```  Computes the corners of the set with A.x<=b

A can have two columns only. Returns a 2xn matrix with rows x and
y. These vectors can be used to plot the feasible area with the
polt2d function and the parameter polygon=1.

>A=[1,1;4,5]; b=[1000;4500]; // x+y<=1000, 4x+5y<=4500
>eq=[-1;-1]; // both equations <= (the default)
>c=[5,6]; // 4x+5y -> Max.
>restr=[1,1]; // x,y>=0 (the default)
>X=feasibleArea(A,b,eq,restr); // determine polygon
>plot2d(X[1],X[2],>filled,style="/");
>x=simplex(A,b,c,eq,restr,>max,>check);

```
```function intsimplex (A:real, b:real column, c:real vector,
eq=-1, restrict=1, max:integer=0, min:integer=1, i="all",
check=false, ire:integer vector=none)
```
```  Minimize c.x=b under the conditions A.x<=b, x integer, x>=0.

This is the branch and bound algorithm for integer linear problems.
It is implemented in the Euler language. There is a faster and more
sophisticated algorithm ilpsolve().

Minimizes or maximizes c.x with the conditions A.x <= b, or A.x >=
b, or A.x == b, x integer. and optionally x>=0. The parameter i is a
row vector of indices of variables, which should be positive. If
i="all", all variables should be integer. This is the default.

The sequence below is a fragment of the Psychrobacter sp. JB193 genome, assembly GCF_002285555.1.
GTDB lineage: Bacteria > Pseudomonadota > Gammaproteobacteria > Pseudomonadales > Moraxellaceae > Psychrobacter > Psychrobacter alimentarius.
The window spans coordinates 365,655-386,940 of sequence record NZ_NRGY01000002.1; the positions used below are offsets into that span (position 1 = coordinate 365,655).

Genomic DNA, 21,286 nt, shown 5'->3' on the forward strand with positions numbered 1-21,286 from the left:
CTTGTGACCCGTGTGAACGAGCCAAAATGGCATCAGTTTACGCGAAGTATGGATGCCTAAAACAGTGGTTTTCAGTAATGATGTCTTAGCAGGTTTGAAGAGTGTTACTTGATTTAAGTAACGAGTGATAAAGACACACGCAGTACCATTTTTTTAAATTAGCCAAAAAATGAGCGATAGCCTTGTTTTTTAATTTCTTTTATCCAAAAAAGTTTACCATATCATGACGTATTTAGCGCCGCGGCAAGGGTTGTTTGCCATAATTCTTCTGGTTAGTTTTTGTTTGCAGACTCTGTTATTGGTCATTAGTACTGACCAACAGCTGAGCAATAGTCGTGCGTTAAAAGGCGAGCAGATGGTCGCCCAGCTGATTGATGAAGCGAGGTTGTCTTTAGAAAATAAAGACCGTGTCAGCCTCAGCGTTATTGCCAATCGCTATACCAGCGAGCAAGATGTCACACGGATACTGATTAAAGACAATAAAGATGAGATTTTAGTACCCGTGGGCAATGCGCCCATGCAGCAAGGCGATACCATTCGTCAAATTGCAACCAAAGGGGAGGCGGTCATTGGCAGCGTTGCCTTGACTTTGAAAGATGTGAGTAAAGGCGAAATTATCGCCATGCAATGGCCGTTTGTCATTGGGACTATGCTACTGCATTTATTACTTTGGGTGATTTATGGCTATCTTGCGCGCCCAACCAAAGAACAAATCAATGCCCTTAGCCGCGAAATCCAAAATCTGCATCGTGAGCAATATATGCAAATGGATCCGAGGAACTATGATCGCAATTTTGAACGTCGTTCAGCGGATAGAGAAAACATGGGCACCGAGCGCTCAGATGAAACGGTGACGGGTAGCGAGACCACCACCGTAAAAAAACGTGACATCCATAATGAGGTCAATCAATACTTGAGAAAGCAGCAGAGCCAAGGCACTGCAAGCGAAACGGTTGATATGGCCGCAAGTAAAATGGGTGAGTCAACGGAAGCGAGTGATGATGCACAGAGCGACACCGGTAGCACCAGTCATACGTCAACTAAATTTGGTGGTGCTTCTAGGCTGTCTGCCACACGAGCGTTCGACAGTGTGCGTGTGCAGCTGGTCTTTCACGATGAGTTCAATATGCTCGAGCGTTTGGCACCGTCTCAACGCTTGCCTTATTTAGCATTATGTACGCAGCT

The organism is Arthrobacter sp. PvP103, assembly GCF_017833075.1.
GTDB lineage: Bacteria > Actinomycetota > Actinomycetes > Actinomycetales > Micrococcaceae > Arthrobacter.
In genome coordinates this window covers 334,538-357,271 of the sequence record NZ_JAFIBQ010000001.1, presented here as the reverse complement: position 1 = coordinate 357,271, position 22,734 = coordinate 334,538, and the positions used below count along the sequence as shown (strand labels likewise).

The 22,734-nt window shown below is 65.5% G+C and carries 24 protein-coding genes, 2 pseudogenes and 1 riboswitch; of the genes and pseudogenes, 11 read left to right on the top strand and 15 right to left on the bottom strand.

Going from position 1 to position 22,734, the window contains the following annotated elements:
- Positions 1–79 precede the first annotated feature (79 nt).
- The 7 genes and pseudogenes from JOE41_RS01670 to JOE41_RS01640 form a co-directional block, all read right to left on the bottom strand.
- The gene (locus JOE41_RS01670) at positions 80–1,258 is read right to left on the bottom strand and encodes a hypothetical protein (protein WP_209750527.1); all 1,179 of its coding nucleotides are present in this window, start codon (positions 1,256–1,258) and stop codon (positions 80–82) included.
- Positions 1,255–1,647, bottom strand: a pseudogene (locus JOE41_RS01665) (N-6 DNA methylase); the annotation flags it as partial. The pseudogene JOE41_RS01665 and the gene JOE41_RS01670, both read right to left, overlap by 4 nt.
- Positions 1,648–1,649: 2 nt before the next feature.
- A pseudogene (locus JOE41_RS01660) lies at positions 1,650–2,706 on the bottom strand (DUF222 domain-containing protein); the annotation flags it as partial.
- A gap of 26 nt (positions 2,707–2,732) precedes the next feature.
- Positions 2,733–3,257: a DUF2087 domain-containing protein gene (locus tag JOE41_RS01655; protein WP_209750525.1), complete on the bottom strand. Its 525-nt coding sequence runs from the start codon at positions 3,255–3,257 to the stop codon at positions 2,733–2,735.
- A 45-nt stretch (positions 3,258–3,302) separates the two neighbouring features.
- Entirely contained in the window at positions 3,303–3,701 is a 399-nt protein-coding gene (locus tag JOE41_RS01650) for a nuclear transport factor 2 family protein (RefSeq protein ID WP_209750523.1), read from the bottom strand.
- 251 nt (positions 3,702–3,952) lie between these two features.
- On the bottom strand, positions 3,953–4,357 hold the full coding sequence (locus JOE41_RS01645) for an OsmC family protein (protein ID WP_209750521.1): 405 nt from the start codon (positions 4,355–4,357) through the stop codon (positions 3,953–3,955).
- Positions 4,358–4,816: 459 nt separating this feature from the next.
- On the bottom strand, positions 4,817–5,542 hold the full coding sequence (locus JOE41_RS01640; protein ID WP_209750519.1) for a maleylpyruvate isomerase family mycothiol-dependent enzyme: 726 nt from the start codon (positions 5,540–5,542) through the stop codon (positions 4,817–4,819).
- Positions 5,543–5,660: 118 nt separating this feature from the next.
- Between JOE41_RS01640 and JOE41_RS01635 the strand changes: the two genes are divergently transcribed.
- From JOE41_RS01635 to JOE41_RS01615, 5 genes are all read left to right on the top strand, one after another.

A : real matrix (nxm)
b : real column vector (nx1)
c : real row vector (1xm)
eq : real column vector with entries -1, 0, or 1 (nx1)
restrict : vector with non-negative restricted variables.
max,min : flags to maximize and minimize
i : real row vector with indices of integer variables
ire : Alternative to i. Row vector with 0,1.

Note that i and restrict work in different ways. This is due to the
compatibility with ilpsolve().

check : If true, the function will throw an error, if the problem
is unbounded, or has no feasible point.

The function returns {x,r,a}, where x is the solution of the problem
if r=0. a is the optimal value.

>A=random(20,3)+1; b=ones(20,1)*1000; // random problem
>c=ones(1,3);
>intsimplex(A,b,c,>max,>check)
193
348
41

See:   ilpsolve (Linear Programming)
```

For the LPSOLVE package has been ported by Peter Notebaert for Euler. The full documentation is available on

```defaultilpsolvedll:=0;
```
```function startlpsolve ()
```
```  Start the LPSOLVE DLL.
```
```function ilpsolve (A, b, c, eq = -1,
vlb = [], vub = [], i = "all",
scalemode = 0, keep = 0, max = 0, ire = none)
```
```  Minimize f.x subject a.x<=b, vlb<=x<=vub, and integer x.

This routine is contained in the lpsolve DLL, which is loaded, if
been ported to Euler by Peter Notebaert.

The function solves the linear integer problem

max v = f'*x
a*x <> b
vlb <= x <= vub
x[i] are integer